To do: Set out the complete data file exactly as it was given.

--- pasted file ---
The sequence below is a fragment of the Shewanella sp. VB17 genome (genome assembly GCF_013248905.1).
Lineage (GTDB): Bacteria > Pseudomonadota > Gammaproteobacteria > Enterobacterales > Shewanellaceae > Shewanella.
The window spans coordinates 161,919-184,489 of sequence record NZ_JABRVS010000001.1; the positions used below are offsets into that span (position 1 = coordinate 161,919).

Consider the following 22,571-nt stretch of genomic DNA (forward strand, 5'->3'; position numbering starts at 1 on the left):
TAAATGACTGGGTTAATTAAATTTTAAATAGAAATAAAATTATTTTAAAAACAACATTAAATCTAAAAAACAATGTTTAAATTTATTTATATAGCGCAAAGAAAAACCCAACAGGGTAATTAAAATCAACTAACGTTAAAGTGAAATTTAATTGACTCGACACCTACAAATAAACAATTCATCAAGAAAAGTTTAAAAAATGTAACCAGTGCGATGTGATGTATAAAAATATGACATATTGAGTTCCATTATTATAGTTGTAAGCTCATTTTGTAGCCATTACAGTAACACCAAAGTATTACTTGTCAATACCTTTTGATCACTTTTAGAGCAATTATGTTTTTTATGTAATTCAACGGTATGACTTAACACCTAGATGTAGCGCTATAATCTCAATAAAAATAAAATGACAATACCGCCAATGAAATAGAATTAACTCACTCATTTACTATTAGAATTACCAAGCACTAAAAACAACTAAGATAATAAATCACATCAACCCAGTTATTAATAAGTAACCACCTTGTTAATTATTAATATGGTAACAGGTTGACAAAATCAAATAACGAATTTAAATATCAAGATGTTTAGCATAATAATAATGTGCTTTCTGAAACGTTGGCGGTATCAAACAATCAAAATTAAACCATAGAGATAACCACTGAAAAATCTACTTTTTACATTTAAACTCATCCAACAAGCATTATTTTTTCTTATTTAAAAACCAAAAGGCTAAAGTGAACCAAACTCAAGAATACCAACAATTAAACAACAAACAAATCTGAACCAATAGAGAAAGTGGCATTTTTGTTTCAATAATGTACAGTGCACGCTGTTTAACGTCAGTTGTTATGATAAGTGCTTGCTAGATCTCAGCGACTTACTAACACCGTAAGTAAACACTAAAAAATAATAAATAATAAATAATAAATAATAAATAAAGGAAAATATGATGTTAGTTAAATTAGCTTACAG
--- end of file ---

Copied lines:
The sequence below is a fragment of the Shewanella sp. VB17 genome (genome assembly GCF_013248905.1).
Lineage (GTDB): Bacteria > Pseudomonadota > Gammaproteobacteria > Enterobacterales > Shewanellaceae > Shewanella.
The window spans coordinates 161,919-184,489 of sequence record NZ_JABRVS010000001.1; the positions used below are offsets into that span (position 1 = coordinate 161,919).

Consider the following 22,571-nt stretch of genomic DNA (forward strand, 5'->3'; position numbering starts at 1 on the left):
TAAATGACTGGGTTAATTAAATTTTAAATAGAAATAAAATTATTTTAAAAACAACATTAAATCTAAAAAACAATGTTTAAATTTATTTATATAGCGCAAAGAAAAACCCAACAGGGTAATTAAAATCAACTAACGTTAAAGTGAAATTTAATTGACTCGACACCTACAAATAAACAATTCATCAAGAAAAGTTTAAAAAATGTAACCAGTGCGATGTGATGTATAAAAATATGACATATTGAGTTCCATTATTATAGTTGTAAGCTCATTTTGTAGCCATTACAGTAACACCAAAGTATTACTTGTCAATACCTTTTGATCACTTTTAGAGCAATTATGTTTTTTATGTAATTCAACGGTATGACTTAACACCTAGATGTAGCGCTATAATCTCAATAAAAATAAAATGACAATACCGCCAATGAAATAGAATTAACTCACTCATTTACTATTAGAATTACCAAGCACTAAAAACAACTAAGATAATAAATCACATCAACCCAGTTATTAATAAGTAACCACCTTGTTAATTATTAATATGGTAACAGGTTGACAAAATCAAATAACGAATTTAAATATCAAGATGTTTAGCATAATAATAATGTGCTTTCTGAAACGTTGGCGGTATCAAACAATCAAAATTAAACCATAGAGATAACCACTGAAAAATCTACTTTTTACATTTAAACTCATCCAACAAGCATTATTTTTTCTTATTTAAAAACCAAAAGGCTAAAGTGAACCAAACTCAAGAATACCAACAATTAAACAACAAACAAATCTGAACCAATAGAGAAAGTGGCATTTTTGTTTCAATAATGTACAGTGCACGCTGTTTAACGTCAGTTGTTATGATAAGTGCTTGCTAGATCTCAGCGACTTACTAACACCGTAAGTAAACACTAAAAAATAATAAATAATAAATAATAAATAATAAATAAAGGAAAATATGATGTTAGTTAAATTAGCTTACAG